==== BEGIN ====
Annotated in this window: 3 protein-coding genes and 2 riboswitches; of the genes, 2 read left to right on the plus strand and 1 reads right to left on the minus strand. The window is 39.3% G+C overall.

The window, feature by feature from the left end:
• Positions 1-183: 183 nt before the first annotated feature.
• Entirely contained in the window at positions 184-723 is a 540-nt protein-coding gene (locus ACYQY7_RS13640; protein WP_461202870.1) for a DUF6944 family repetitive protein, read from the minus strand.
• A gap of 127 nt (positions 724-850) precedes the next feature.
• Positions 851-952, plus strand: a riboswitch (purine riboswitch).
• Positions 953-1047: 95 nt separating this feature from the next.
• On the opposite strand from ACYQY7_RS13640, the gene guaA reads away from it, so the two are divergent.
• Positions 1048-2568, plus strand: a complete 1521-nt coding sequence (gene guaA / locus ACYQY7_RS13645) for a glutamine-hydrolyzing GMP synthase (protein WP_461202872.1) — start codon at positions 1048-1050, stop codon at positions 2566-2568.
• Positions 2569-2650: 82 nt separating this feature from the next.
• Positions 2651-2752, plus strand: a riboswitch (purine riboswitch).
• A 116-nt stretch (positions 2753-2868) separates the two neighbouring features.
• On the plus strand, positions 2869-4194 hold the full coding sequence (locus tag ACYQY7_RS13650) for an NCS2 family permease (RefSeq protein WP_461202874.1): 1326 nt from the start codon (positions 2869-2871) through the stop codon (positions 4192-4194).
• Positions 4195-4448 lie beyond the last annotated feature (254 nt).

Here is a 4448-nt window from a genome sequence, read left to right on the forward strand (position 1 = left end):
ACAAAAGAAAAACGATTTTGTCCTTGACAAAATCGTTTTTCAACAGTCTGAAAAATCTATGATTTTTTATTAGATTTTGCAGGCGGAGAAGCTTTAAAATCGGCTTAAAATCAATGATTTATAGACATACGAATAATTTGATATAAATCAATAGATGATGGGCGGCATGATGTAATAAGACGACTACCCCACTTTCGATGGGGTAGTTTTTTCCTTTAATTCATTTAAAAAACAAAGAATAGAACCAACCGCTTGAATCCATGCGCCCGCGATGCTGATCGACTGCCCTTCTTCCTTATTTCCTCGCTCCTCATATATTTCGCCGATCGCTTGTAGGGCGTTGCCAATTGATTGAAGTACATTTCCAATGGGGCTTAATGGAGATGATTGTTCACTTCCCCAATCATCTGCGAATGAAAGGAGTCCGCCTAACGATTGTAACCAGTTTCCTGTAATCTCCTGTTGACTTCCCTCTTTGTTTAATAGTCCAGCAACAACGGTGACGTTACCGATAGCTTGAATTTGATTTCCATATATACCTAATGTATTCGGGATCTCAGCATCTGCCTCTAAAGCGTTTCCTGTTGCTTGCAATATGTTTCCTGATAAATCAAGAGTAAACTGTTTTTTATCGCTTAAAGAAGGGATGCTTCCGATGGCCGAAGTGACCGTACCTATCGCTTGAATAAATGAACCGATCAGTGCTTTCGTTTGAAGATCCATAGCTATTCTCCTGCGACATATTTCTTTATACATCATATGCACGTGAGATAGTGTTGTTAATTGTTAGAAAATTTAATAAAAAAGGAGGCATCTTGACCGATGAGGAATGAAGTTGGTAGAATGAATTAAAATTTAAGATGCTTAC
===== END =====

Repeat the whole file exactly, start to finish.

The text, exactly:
Annotated in this window: 3 protein-coding genes and 2 riboswitches; of the genes, 2 read left to right on the plus strand and 1 reads right to left on the minus strand. The window is 39.3% G+C overall.

The window, feature by feature from the left end:
• Positions 1-183: 183 nt before the first annotated feature.
• Entirely contained in the window at positions 184-723 is a 540-nt protein-coding gene (locus ACYQY7_RS13640; protein WP_461202870.1) for a DUF6944 family repetitive protein, read from the minus strand.
• A gap of 127 nt (positions 724-850) precedes the next feature.
• Positions 851-952, plus strand: a riboswitch (purine riboswitch).
• Positions 953-1047: 95 nt separating this feature from the next.
• On the opposite strand from ACYQY7_RS13640, the gene guaA reads away from it, so the two are divergent.
• Positions 1048-2568, plus strand: a complete 1521-nt coding sequence (gene guaA / locus ACYQY7_RS13645) for a glutamine-hydrolyzing GMP synthase (protein WP_461202872.1) — start codon at positions 1048-1050, stop codon at positions 2566-2568.
• Positions 2569-2650: 82 nt separating this feature from the next.
• Positions 2651-2752, plus strand: a riboswitch (purine riboswitch).
• A 116-nt stretch (positions 2753-2868) separates the two neighbouring features.
• On the plus strand, positions 2869-4194 hold the full coding sequence (locus tag ACYQY7_RS13650) for an NCS2 family permease (RefSeq protein WP_461202874.1): 1326 nt from the start codon (positions 2869-2871) through the stop codon (positions 4192-4194).
• Positions 4195-4448 lie beyond the last annotated feature (254 nt).

Here is a 4448-nt window from a genome sequence, read left to right on the forward strand (position 1 = left end):
ACAAAAGAAAAACGATTTTGTCCTTGACAAAATCGTTTTTCAACAGTCTGAAAAATCTATGATTTTTTATTAGATTTTGCAGGCGGAGAAGCTTTAAAATCGGCTTAAAATCAATGATTTATAGACATACGAATAATTTGATATAAATCAATAGATGATGGGCGGCATGATGTAATAAGACGACTACCCCACTTTCGATGGGGTAGTTTTTTCCTTTAATTCATTTAAAAAACAAAGAATAGAACCAACCGCTTGAATCCATGCGCCCGCGATGCTGATCGACTGCCCTTCTTCCTTATTTCCTCGCTCCTCATATATTTCGCCGATCGCTTGTAGGGCGTTGCCAATTGATTGAAGTACATTTCCAATGGGGCTTAATGGAGATGATTGTTCACTTCCCCAATCATCTGCGAATGAAAGGAGTCCGCCTAACGATTGTAACCAGTTTCCTGTAATCTCCTGTTGACTTCCCTCTTTGTTTAATAGTCCAGCAACAACGGTGACGTTACCGATAGCTTGAATTTGATTTCCATATATACCTAATGTATTCGGGATCTCAGCATCTGCCTCTAAAGCGTTTCCTGTTGCTTGCAATATGTTTCCTGATAAATCAAGAGTAAACTGTTTTTTATCGCTTAAAGAAGGGATGCTTCCGATGGCCGAAGTGACCGTACCTATCGCTTGAATAAATGAACCGATCAGTGCTTTCGTTTGAAGATCCATAGCTATTCTCCTGCGACATATTTCTTTATACATCATATGCACGTGAGATAGTGTTGTTAATTGTTAGAAAATTTAATAAAAAAGGAGGCATCTTGACCGATGAGGAATGAAGTTGGTAGAATGAATTAAAATTTAAGATGCTTAC